Tuesday, October 20, 2015: 1:30 PM - 3:00 PM
Grand Ballroom B (Hyatt Regency St. Louis at the Arch)

1:30 PM

Sze-chuan Suen, MS1, Margaret L. Brandeau, PhD1 and Jeremy D. Goldhaber-Fiebert, PhD2, (1)Department of Management Science and Engineering, Stanford University, Stanford, CA, (2)Stanford Health Policy, Centers for Health Policy and Primary Care and Outcomes Research, Department of Medicine, Stanford University, Stanford, CA

Purpose: Effectively treating tuberculosis (TB) requires administering drugs to which the infection is not resistant. Though costly, drug sensitivity testing (DST) of patients receiving first-line treatment can triage those with multi-drug-resistant (MDR) TB to appropriate but expensive treatment alternatives. In India, patients receive DST if they have not responded to four months of treatment, as measured by the imperfect but inexpensive sputum smear (SS) test. We seek to determine the optimal time to administer DST and the patterns of SS results that should prompt DST. If DST is administered too soon, many patients without MDR TB will be unnecessarily tested. If administered too late, patients with MDR TB may continue to transmit disease and experience declining health.

Method: We use a partially observed Markov decision process (POMDP) to determine the optimal timing and frequency of SS test information collection and DST testing in India. We calculate parameters such as patient response to treatment, patient dynamics while on treatment (the possibility of default or death), and discounted lifetime costs and health benefits using clinical studies and our previously published TB microsimulation model. We solve the POMDP using value iteration on a constrained feasible belief set.

Result: Current policy appears suboptimal given India's relatively high national estimates of MDR TB prevalence and transmission. For these estimates, DST should be administered to all patients at the outset of treatment. We project that this could save $7800 per TB patient in discounted net monetary benefits after accounting for averted downstream transmissions. However, in settings where the risk of transmission or MDR prevalence is much lower than the national average, a patient's SS result sequence can change the optimal DST timing, and individually tailored testing policies would be optimal.  See Figure 1: national averages for India lie in the white region but districts with low MDR prevalence or transmission have different optimal policies that vary by patient SS outcomes. 

Conclusion:  India should revise the drug sensitivity testing protocol in their first-line national TB treatment program to provide DST during the first month of treatment in areas of average or high MDR TB prevalence and transmission, and may wish to consider individually tailored DST regimens in low transmission, low MDR prevalence areas to reduce financial costs.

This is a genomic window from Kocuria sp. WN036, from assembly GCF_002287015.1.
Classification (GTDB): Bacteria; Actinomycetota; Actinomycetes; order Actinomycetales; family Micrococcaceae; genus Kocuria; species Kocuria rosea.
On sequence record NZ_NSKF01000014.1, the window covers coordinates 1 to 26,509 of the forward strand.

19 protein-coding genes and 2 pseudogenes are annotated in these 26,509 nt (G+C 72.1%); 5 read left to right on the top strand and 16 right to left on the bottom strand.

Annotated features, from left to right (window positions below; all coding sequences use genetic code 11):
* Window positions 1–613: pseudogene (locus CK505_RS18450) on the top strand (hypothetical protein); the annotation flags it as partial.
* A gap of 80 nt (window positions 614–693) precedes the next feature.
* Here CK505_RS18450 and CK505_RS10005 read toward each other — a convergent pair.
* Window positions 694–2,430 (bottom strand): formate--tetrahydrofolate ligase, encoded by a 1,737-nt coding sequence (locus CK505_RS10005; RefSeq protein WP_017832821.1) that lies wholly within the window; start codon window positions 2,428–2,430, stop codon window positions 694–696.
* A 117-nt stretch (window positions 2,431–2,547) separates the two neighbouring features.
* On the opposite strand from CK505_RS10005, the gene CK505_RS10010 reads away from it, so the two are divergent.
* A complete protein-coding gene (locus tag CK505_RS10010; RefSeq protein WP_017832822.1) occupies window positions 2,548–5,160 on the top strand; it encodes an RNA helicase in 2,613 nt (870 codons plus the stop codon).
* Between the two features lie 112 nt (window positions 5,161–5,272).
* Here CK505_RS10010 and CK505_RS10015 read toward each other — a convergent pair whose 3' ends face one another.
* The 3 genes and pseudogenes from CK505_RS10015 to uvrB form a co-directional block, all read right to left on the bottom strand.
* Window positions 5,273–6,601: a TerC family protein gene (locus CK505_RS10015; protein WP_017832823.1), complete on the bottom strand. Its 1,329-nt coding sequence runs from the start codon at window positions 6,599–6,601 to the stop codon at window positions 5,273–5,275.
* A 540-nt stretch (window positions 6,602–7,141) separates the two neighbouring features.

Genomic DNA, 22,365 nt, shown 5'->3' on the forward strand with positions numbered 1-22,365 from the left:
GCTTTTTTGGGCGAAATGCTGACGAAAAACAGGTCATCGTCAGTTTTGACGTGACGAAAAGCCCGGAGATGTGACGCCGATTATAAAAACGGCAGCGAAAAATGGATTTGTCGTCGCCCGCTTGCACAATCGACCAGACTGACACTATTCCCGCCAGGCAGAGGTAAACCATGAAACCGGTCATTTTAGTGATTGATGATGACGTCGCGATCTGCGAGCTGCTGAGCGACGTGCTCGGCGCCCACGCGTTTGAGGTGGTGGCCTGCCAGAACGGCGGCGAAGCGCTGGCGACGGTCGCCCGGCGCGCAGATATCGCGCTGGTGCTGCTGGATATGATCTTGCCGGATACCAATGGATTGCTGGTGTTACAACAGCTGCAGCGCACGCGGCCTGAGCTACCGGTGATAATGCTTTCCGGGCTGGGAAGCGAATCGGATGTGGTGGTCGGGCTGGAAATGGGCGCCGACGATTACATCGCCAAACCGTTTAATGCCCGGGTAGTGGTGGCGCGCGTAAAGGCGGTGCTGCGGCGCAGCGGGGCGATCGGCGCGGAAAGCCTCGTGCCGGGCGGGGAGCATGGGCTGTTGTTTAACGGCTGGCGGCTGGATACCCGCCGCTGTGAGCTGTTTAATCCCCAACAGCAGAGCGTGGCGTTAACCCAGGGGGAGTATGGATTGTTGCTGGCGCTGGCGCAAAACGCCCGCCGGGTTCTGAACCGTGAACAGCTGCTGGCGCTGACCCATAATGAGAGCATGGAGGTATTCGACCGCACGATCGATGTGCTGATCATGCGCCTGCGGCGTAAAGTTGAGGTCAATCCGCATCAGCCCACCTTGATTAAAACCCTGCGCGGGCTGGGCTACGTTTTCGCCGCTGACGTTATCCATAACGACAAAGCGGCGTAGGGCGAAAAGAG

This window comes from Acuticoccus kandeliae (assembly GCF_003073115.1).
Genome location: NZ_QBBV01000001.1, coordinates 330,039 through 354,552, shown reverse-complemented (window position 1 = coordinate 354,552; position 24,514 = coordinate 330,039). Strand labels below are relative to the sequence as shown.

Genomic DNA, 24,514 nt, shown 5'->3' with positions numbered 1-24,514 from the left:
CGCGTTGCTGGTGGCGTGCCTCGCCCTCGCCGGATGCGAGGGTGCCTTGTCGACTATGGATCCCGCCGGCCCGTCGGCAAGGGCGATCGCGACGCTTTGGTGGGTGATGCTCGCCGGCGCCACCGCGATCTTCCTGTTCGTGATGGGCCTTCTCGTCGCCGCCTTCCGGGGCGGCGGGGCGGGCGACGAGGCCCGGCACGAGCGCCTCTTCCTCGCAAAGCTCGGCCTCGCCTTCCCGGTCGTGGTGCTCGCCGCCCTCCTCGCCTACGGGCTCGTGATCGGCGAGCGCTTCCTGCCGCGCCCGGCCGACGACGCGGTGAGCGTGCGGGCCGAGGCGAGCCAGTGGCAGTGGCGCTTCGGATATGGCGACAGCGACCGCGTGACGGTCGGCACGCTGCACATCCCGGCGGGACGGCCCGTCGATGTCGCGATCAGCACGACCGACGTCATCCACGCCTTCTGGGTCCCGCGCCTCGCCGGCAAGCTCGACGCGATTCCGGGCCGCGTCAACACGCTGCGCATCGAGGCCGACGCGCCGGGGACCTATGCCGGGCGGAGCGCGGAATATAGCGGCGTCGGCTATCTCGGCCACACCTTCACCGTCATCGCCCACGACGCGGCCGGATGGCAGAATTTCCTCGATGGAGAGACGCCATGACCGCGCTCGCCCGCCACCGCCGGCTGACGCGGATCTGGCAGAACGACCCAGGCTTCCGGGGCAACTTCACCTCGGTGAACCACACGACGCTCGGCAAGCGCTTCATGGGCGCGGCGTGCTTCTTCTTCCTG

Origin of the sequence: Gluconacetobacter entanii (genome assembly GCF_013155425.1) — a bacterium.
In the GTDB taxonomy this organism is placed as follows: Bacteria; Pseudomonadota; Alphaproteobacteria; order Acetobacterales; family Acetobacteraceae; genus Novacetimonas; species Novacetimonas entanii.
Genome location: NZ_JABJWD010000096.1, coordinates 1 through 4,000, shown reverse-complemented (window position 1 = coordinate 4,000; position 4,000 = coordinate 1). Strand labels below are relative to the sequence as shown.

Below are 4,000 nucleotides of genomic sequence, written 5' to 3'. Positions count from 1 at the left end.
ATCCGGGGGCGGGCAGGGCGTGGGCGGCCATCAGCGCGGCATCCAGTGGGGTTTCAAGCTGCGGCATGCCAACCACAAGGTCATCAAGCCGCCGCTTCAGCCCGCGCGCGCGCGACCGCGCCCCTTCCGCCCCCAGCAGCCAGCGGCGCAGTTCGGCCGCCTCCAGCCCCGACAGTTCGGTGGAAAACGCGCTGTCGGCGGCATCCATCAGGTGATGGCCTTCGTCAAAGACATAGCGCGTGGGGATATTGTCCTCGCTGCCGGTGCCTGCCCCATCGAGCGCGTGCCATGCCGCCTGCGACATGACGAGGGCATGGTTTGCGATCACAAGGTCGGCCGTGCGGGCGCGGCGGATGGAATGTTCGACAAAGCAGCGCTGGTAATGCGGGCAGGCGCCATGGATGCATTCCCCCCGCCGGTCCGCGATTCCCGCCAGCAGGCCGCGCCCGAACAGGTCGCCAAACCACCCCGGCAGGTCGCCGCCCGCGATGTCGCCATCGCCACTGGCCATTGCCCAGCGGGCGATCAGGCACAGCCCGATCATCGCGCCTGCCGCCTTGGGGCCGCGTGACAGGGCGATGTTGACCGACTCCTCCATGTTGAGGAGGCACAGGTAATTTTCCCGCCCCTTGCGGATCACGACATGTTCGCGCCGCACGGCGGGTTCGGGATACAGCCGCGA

1:45 PM

William W. L. Wong, Ph.D.1, Petros Pechlivanoglou, MSc, PhD1, Aysegul Erman2, Yasmin Saeed, BScPhm2, Mina Tadrous, PhD3, Mona Younis2, Noha Zaki Rayad, PhD4, Joanna M. Bielecki, BSC, MISt1, Valeria E. Rac, MD, PhD1 and Murray D Krahn, MD, MSc, FRCPC1, (1)Toronto Health Economics and Technology Assessment (THETA) Collaborative, University of Toronto, Toronto, ON, Canada, (2)Leslie Dan Faculty of Pharmacy, University of Toronto, Toronto, ON, Canada, (3)The Ontario Drug Policy Research Network, St. Michael's Hospital, Toronto, ON, Canada, (4)Toronto, ON, Canada
Purpose: An estimated 240 million people worldwide are chronically infected with the hepatitis B virus. Of those infected with CHB, 40% will silently progress to liver cirrhosis and are at risk of dying prematurely of liver failure or liver cancer.  The objective of this review is to identify and synthesize the available Randomized Controlled Trials (RCTs) evidence investigating the comparative effectiveness and safety between the available CHB treatments (standard interferon, pegylated-interferon, adefovir, lamivudine, entecavir, telbivudine, and tenofovir) in treatment-naive individuals.

Method: Databases (PubMed, Embase, Cochrane Library and Web of Science) were searched for RCTs investigating the therapy in hepatitis B e antigen (HBeAg) positive and/or HBeAg negative patients with CHB published in English before October 29, 2014.  Network meta-analyses (NMA) were conducted to estimate pooled effectiveness and safety data using the following outcomes:  1) Efficacy for HBeAg positive patients: virologic response; alanine aminotransferase (ALT) normalization; HBeAg loss; HBeAg seroconversion; and HBsAg loss; 2) Efficacy for HBeAg negative patients: virologic response and ALT normalization; and 3) Safety: Serious adverse events, any adverse events, and withdrawal due to adverse events.

Result: A total of 62 studies were selected for inclusion. In HBeAg positive patients, tenofovir was most effective in achieving virologic response (predicted probability: 86%); tenofovir was found significantly better than adefovir, telbivudine, entecavir, pegylated interferon and interferon.  In terms of other efficacy outcomes (i.e. ALT normalization; HBeAg seroconversion; and HBsAg loss), tenofovir was not significantly better than the other treatments.  In HBeAg negative patients, tenofovir was the most effective in achieving virologic response (98%); tenofovir was significantly better than adefovir, telbivudine, pegylated interferon and interferon.  Tenofovir was not significantly better than the other treatments for ALT normalization.  There was no significant difference between tenofovir and other oral agents for safety outcomes.